The Lucknow Affair was the very first edition of the Art of Travel series, and like all affairs, this one too caused butterflies in the stomach. We knew we had a great destination and lots of fun activities and delicious meals planned. But would our guests enjoy it? Would they see what makes this sleepy city such a treasure trove for the curious seeker? Let’s just say, we hit the jackpot with the fellow travellers on our debut adventure.
Our guests joined us from cities in India as well as from Singapore, the South of France and London. We wanted to collect an intimate gathering of like-minded folks who love art, history and culture, not to mention good food! During our three days in Lucknow, we sat down together to a royal feast, followed a historian around a sprawling ruin, looked up in awe at the delicate splendour of Awadhi architecture and shared so many moments of sheer wonder. Travel offers so many opportunities for friendship, and we took them all.
Here’s what some of our guests had to say about their experience in Lucknow.
“It was a completely out of the world experience. I never knew Lucknow was so beautiful; after Delhi, I think it’s the city with the most amount of history in India. Since I’ve returned, I’ve been reading about Wajid Ali Shah and the Uprising of 1857—about all the little details you never learn in history class. I loved the experience of dining at Meera and Muzaffar Ali’s house. It gave us a taste of how the Nawabs might have lived. And it was a treat to watch the performance of Bada Bhaand, a storytelling tradition that is now dying. I made so many friends on this trip, and would happily travel with Sarmaya anywhere.”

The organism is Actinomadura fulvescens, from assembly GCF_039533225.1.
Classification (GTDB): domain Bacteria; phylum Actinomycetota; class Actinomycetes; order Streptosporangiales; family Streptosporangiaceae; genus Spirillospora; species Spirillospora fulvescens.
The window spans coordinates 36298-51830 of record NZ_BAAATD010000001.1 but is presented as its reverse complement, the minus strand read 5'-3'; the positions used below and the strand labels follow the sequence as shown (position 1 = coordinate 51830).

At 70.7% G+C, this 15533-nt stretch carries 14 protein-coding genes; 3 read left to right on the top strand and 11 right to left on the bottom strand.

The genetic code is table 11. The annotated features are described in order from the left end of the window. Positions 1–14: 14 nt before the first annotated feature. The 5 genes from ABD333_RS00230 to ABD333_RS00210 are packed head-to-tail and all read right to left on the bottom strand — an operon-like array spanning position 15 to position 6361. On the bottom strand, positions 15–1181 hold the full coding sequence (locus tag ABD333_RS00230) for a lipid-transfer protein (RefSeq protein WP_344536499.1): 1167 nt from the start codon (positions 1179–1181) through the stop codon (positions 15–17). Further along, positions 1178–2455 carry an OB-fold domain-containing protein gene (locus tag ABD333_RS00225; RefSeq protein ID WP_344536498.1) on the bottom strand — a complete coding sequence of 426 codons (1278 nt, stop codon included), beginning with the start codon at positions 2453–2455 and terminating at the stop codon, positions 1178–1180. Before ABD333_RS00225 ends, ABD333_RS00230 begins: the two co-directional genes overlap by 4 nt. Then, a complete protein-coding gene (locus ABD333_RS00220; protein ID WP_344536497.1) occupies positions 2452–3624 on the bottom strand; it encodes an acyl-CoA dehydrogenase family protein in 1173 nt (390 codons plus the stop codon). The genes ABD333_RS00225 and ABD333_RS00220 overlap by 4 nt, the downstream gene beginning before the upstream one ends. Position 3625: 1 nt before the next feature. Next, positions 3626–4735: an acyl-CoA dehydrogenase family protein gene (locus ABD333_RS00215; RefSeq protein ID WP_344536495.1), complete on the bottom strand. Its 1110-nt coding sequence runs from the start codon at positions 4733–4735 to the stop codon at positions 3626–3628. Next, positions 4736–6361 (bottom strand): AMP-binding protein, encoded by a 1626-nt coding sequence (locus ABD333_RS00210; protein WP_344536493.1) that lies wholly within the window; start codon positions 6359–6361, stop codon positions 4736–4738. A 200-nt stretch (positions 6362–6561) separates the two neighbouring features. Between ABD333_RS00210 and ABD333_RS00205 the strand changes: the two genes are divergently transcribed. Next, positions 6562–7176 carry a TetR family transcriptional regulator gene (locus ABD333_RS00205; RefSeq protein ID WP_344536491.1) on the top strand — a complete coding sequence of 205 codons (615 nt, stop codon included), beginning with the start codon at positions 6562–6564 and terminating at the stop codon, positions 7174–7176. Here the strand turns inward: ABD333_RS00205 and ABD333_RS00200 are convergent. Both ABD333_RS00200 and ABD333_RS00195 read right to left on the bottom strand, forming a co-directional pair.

“I’m very interested in archaeology, history and old monuments. So for me the most unforgettable part of this journey was our dinner at Meera and Muzaffar Ali’s home. Seeing his old haveli, meeting the couple, watching his film and the lavish dinner. It took me right back to my childhood, which was spent in my Nani’s house in old Delhi. I loved visiting La Martiniere—just knowing a school like this exists was fantastic! To hear about how they broke down a wall there and found a bath area inside was absolutely thrilling. As a child, it was my dream to find a secret passage in an old monument so I loved that story.”
“Sujata and I really enjoyed the trip because the sum of the total experience was greater than the individual parts, each of which were sumptuous fare in themselves—the diverse fellow travellers, the evening in Kotwara, the visits to La Martiniere, Bara Imambara and The Residency, viewing the great collection of old maps and photos of the city [from the Sarmaya archives], and getting a sampling of the local cuisine, handicrafts and folk arts at Sanatkada. It was all very nicely compiled.”
“I think Lucknow was a great première and I hope we will repeat that experience again. I met many nice people whom I would love to meet again, and the two days were really well organised. My preferred part was the morning concert and the Lucknow food experience on the first evening (at the film-maker’s home). For our next trip, I would love to go to Calcutta!”
“The whole weekend was great and incredibly well-organised! I found the talk by Abha Narain Lambah at the La Martiniere chapel and the walk at The Residency and Bara Imambara with Mehru Jaffer very interesting. The local street food was delicious too. I would go anywhere with Sarmaya!”
“My favourite part was the food—simply delicious. The evening at Muzaffar Ali’s was charming and his house is as I would want my own.”
“I thought the entire experience was very well curated within the short time we had in Lucknow. We got a taste of the tehzeeb and flavour of the city. It was simply amazing. I especially enjoyed the visit to the Bara Imambara with our historian-guide. She was so knowledgeable. And the evening at Meera and Muzaffar’s was very special too. A special thanks to the tireless Sarmaya team. I would love to see Sarmaya Travel organise a (slightly longer) trip to Samarkand next.”